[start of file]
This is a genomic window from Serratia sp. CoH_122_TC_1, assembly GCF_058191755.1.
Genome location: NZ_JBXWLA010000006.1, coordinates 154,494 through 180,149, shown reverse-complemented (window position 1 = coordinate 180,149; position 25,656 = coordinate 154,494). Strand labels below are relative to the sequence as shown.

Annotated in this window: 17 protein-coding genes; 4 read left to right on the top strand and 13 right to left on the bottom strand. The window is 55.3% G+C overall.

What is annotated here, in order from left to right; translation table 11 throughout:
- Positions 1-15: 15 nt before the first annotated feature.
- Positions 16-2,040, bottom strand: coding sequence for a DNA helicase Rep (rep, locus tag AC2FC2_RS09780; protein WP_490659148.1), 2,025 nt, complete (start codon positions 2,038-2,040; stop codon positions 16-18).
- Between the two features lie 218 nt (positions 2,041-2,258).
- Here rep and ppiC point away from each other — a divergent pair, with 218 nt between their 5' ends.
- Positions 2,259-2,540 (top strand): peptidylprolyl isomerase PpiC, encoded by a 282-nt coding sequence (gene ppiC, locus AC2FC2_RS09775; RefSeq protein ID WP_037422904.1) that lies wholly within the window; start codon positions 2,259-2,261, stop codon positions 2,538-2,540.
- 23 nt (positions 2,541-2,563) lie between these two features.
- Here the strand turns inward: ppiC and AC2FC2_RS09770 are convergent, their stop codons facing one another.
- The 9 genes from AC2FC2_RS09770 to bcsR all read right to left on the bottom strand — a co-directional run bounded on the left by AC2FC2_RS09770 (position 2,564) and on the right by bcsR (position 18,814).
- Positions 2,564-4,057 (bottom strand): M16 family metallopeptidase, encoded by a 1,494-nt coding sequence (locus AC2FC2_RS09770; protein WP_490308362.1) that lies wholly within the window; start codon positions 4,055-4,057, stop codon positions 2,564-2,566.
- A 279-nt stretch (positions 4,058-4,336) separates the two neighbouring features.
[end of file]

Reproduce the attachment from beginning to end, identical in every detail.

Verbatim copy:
This is a genomic window from Serratia sp. CoH_122_TC_1, assembly GCF_058191755.1.
Genome location: NZ_JBXWLA010000006.1, coordinates 154,494 through 180,149, shown reverse-complemented (window position 1 = coordinate 180,149; position 25,656 = coordinate 154,494). Strand labels below are relative to the sequence as shown.

Annotated in this window: 17 protein-coding genes; 4 read left to right on the top strand and 13 right to left on the bottom strand. The window is 55.3% G+C overall.

What is annotated here, in order from left to right; translation table 11 throughout:
- Positions 1-15: 15 nt before the first annotated feature.
- Positions 16-2,040, bottom strand: coding sequence for a DNA helicase Rep (rep, locus tag AC2FC2_RS09780; protein WP_490659148.1), 2,025 nt, complete (start codon positions 2,038-2,040; stop codon positions 16-18).
- Between the two features lie 218 nt (positions 2,041-2,258).
- Here rep and ppiC point away from each other — a divergent pair, with 218 nt between their 5' ends.
- Positions 2,259-2,540 (top strand): peptidylprolyl isomerase PpiC, encoded by a 282-nt coding sequence (gene ppiC, locus AC2FC2_RS09775; RefSeq protein ID WP_037422904.1) that lies wholly within the window; start codon positions 2,259-2,261, stop codon positions 2,538-2,540.
- 23 nt (positions 2,541-2,563) lie between these two features.
- Here the strand turns inward: ppiC and AC2FC2_RS09770 are convergent, their stop codons facing one another.
- The 9 genes from AC2FC2_RS09770 to bcsR all read right to left on the bottom strand — a co-directional run bounded on the left by AC2FC2_RS09770 (position 2,564) and on the right by bcsR (position 18,814).
- Positions 2,564-4,057 (bottom strand): M16 family metallopeptidase, encoded by a 1,494-nt coding sequence (locus AC2FC2_RS09770; protein WP_490308362.1) that lies wholly within the window; start codon positions 4,055-4,057, stop codon positions 2,564-2,566.
- A 279-nt stretch (positions 4,058-4,336) separates the two neighbouring features.